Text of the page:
- The Washington Times - Monday, February 7, 2005

A bill that would have given congregations that break away from their denomination leverage to retain control of church property died yesterday in the Virginia Senate.

Sen. William C. Mims, an Episcopalian who sponsored the bill, recommended that the measure be referred back to the Senate General Laws Committee, effectively killing the bill.

“My hope is … that it can be solved in the legislative session next year,” said Mr. Mims, Loudoun County Republican.

Mr. Mims’ bill was geared to allow some of Virginia’s richest and oldest Episcopal churches to keep their millions of dollars of assets if they decide to split over the denomination’s 2003 consecration of a homosexual bishop, V. Gene Robinson of New Hampshire, and the church’s decision to allow blessing ceremonies for same-sex couples.

Thousands of Episcopalians who opposed the decisions met in Woodbridge last month to discuss forming their own network of dioceses and congregations. Internationally, Anglican Church leaders have threatened to cut ties with the 2.3 million-member Episcopal Church, the U.S. branch of the Anglican Communion.

The bill also would have allowed seceding congregations to be independent of any church, diocese or society. Currently, breakaway congregations are limited to joining another branch of the church or society.

Mr. Mims said the bill had nothing to do with Bishop Robinson’s consecration, and was instead drafted in response to a 2002 federal court ruling that struck down an 18th-century provision in the Virginia Constitution prohibiting churches from incorporating.

“That decision went off like a thunderclap among those in Virginia who practice in the area of church law, because it made us realize that many of our ancient church laws may be constitutionally suspect,” he said.

Critics of the bill maintained the legislature has no place involving itself in religious property disputes.

“If there’s one thing we’ve learned from Senate Bill 1305, it should be this — there’s some areas we should just stay away from,” said Sen. R. Edward Houck, Spotsylvania Democrat.

The measure had huge implications for about a dozen churches, mostly in Northern Virginia, that are considering leaving the denomination over the Robinson vote. Among them are Truro Church on 8 acres in Fairfax with $10 million in assets and the Falls Church Episcopal on 5.4 acres in the city of Falls Church with $17 million in assets.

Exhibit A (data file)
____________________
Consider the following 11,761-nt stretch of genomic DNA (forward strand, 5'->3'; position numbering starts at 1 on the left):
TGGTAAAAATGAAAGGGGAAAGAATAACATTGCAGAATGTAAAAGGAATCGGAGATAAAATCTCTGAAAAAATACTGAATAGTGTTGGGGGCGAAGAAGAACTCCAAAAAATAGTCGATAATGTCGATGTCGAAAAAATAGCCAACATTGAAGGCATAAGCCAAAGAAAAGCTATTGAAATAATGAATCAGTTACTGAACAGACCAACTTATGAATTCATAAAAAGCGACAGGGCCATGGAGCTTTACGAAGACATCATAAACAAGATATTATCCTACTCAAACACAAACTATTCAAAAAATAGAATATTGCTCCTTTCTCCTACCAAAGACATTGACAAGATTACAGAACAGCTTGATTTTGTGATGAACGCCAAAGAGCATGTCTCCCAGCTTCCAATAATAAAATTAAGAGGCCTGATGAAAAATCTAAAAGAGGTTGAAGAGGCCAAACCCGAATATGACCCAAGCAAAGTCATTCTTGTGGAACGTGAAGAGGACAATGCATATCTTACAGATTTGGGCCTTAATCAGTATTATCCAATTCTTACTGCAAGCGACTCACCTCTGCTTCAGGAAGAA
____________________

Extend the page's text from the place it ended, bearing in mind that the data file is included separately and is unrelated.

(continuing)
A law passed by the Episcopal Church in 1979, known as the Dennis Canon, mandates that any parish wishing to leave must cede all assets to its diocese. Several parishes across the country have chosen to start over as reconstituted parishes meeting in borrowed facilities.

However, other parishes wishing to leave the Episcopal Church — such as three that have recently pulled out of the Diocese of Los Angeles — have chosen to keep their property and fight out the result in the nation’s courts.

Bishop Peter J. Lee of the Episcopal Diocese of Virginia, the country’s largest at 89,000 members, has said repeatedly he will sue any parish wishing to leave.

“We feel the bill would likely be unconstitutional in that it interferes with the separation of church and state,” said Nancy Jenkins, a spokeswoman for the Episcopal Diocese of Virginia. “Obviously the Episcopal Church is a hierarchical church and the bill would violate hundreds of years of faithfully developed canon law by legislative fiat.”

Motorcyclists will have to continue to wear helmets in Virginia.

The House yesterday voted 51-46 to kill legislation allowing bikers 21 and older to ride without headgear. It’s the fourth year in a row that bills to relax the helmet law have failed in a close vote on the House floor.

Delegate Bill Janis, Goochland Republican, acknowledged that it’s safer to ride with a helmet than without one. But he said adult motorcyclists should be allowed to decide for themselves.

• Jon Ward contributed to this article, which is based in part on wire service reports.

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